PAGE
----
In a fact sheet comparison of Gitmo Camp 4, the medium-security terrorist detention facility at Guantanamo Bay, and the solitary confinement experienced by Ramos and Compean under the US Bureau of Prisons, Rohrabacher claims the former border agents spend 23 hours per day in their cells, with only one hour permitted outdoors per day.
Camp 4 Gitmo detainees, according to Rohrabacher's fact sheet, are allowed to live in a communal setting that permits up to nine hours per day in outside exercise and recreational facilities that included covered picnic tables and ping-pong tables, as well as access to soccer fields and volleyball courts.
Rohrabacher's assertions are backed up by a US Bureau of Prisons program statement issued in 1987, which defines the solitary confinement standards for the detention of prisoners who are isolated for their own safety. Usually such treatment is afforded law enforcement officers who are convicted and imprisoned.
According to conservative strategist Michael Baker, the two former border agents are being brutalized.
"For instance, last February, Ramos was severely beaten by fellow prison inmates at the Federal Correctional Complex in Yazoo City, Miss., where he was initially placed in general prison population," said Baker.
"The attack came immediately after the airing of a segment on Ramos and Compean by the America's Most Wanted television show," he said.
The White House, according to Baker, attempted to cover-up the attack on Ramos, but federal prison officials told the news media that the assault occurred on February 6. Ramos and Compean began serving their sentences on January 17, 2007 and so far their appeals have been denied.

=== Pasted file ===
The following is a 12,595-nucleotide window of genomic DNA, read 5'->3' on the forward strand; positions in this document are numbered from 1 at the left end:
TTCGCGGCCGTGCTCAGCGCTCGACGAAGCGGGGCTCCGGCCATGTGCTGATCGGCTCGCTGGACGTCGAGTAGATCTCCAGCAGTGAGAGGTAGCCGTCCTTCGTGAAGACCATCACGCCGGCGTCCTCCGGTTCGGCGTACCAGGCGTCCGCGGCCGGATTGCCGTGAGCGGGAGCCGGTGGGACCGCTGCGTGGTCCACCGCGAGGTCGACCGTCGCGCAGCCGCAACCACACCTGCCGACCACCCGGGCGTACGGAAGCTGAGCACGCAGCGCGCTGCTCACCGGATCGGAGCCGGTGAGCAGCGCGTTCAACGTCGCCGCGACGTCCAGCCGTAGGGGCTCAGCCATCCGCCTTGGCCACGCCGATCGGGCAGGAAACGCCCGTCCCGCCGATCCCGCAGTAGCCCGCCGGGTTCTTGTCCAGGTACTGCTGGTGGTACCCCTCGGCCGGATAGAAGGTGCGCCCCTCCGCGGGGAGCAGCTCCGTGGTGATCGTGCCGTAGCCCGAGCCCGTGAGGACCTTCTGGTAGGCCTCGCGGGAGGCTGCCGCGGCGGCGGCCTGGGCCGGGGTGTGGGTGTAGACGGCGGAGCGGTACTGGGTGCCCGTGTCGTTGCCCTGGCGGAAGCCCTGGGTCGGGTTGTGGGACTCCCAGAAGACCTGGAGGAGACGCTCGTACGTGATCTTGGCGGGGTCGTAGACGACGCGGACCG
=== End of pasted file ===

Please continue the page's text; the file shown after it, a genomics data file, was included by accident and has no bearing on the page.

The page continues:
According to Congressman Rorhrabacher, an Armed Forces Press Services news article reveals that Gitmo detainees have privileges that include culturally sensitive food, periodic visits from a designated librarian, popular books translated into Arabic, electric fans in the bays, ice water available around the clock and plastic tubs with lids for detainees to store personal items. The detainees also are issued white uniforms, considered a more culturally respected color than the orange suits typical of many prisoners in the US.
While Gitmo detainees get frequent ice cream parties and access to Subway or McDonald's meals, Rohrabacher's fact sheet says Ramos and Compean receive no special meals or extra food privileges. At one point, Ramos lost 30 or more pounds and his family was concerned he was not receiving needed prescription medications, according to Rohrabacher.